Cooking aboard your boat on the lake is much different from preparing a meal in your chefs kitchen… Space is small and water, propane, and electricity may be limited.
Here are some tips for cooking on your lake boat…
Plan Ahead- Whether you’re heading out for an afternoon cocktail party or a two-week offshore voyage, it’s important to think through and write down your meal plan ahead of time. A boat away from the dock means you can’t just run to the store to pick up forgotten items. Also, you’ll need to check how much space you have to stow the provisions, especially if they need to be refrigerated.
- Written menus will help you incorporate leftovers from one meal into parts of another, thereby saving time, space and ingredients.
- If multiple people will be cooking, it’s best to have a point person who puts together a list of what to purchase or there will be too much to bring aboard, stow and left over.
- On a long trip, use up food that will spoil quickly (like lettuce and tomatoes) leaving longer lasting items (like cabbage and potatoes) to be used later.
Meal Prep- You can make more complex meals at your home and freeze them to use on the boat. Stews, pasta dishes and even desserts can be made at the house. This rescues the cook from extended time in the galley, saves water on doing dishes and limits the number necessary of separate ingredients like spices.
Frozen meals help immensely on a passage when it’s too rough to cook but the crew still needs a hot meal. Even chopping vegetables and cutting cheese for happy hour can be done ahead so nobody misses any fun on deck.
Use Space Wisely- Boat kitchens are typically small. Now is not the time for a 7-piece cookware set. Only bring the kitchen tools you absolutely need. You most likely will not need more than: 1 skillet, 1 pot, plus only enough cups, plates, bowls, and silverware for each person on board to have a set.
- Try moving the cutting board to the dining table inside or in the cockpit and have the prep cook safely seated and out of the way of the chef.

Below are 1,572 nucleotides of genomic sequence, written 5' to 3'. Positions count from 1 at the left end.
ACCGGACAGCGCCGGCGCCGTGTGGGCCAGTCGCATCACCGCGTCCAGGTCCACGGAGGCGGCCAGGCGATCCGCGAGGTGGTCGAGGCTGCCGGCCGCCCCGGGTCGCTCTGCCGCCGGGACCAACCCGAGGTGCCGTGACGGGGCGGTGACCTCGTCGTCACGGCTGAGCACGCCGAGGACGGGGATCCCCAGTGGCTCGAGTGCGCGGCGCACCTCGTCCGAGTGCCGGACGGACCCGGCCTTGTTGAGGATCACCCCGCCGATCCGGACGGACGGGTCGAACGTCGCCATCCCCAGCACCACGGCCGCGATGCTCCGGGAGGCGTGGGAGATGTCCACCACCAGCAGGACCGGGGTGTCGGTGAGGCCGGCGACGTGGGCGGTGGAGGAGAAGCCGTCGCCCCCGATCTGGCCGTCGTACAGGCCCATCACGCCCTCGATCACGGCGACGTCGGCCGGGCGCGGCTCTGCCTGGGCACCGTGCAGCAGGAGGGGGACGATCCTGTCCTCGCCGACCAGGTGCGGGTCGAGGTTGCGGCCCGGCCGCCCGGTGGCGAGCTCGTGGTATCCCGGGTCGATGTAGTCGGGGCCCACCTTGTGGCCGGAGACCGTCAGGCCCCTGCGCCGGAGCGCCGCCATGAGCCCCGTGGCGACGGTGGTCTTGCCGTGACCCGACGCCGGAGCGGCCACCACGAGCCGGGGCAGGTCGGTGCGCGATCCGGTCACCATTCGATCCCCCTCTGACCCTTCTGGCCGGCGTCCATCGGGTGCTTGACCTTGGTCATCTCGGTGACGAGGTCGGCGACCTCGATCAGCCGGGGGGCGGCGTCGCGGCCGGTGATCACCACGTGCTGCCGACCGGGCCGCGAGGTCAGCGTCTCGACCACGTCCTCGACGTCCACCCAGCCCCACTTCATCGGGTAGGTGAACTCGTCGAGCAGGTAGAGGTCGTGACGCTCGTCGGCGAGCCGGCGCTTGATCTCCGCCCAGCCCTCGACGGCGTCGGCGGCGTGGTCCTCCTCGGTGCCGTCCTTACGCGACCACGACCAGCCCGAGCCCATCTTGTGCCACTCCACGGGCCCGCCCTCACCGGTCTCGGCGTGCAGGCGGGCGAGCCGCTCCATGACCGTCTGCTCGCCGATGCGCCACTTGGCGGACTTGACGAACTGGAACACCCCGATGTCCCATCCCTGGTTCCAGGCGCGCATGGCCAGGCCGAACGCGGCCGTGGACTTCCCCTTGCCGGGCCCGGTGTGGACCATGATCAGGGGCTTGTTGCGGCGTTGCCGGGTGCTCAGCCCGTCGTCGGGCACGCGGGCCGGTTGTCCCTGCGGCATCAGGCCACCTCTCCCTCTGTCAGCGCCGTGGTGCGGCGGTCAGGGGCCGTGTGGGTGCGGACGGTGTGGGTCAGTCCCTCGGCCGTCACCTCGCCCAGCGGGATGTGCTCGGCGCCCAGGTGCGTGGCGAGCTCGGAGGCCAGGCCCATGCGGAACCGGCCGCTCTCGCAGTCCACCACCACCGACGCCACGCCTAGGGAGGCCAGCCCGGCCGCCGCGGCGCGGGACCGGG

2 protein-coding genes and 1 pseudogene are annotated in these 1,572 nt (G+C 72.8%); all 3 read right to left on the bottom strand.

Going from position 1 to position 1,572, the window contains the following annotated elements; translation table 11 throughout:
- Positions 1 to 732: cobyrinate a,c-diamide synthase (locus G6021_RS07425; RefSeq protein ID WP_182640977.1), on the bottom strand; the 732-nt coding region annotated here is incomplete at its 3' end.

- Do the dishes as you cook because boat sinks don’t hold much.
- Cook in steps because multiple large pots and small boat stoves aren’t compatible. You can quickly reheat before serving.
- Get all your ingredients out of the refrigerator together or in batches. The more you open the fridge, the more house battery power it will take to make it cold again.
- When packing the refrigerator, put items you’ll use first on top and combine items like lunch meats or yogurt containers in a bag so individual items don’t disappear to the bottom of a top- loading icebox.
Safety First- Be sure when you are cooking to be docked or fully anchored. Safety latches, railings, and strategically placed handles can help to keep you and your equipment safe and in place while on the water.
Before heading out on the water, make sure you have a well-stocked first aid kit and that your fire extinguisher is in working order. These are especially important if any cooking is being planned on the boat. Also, make sure that everyone on board knows what to do in an emergency and how to use the VHF radio to call for help.
There is nothing like boating all day and enjoying a freshly cooked meal from your boat on your new lakefront property. It is a great way to unwind and spend time with friends and family. Adjust your expectations for a gourmet meal and keep it simple, that way both you and your guests will be happy!
Posted by Scott Freerksen “The Lake Guy”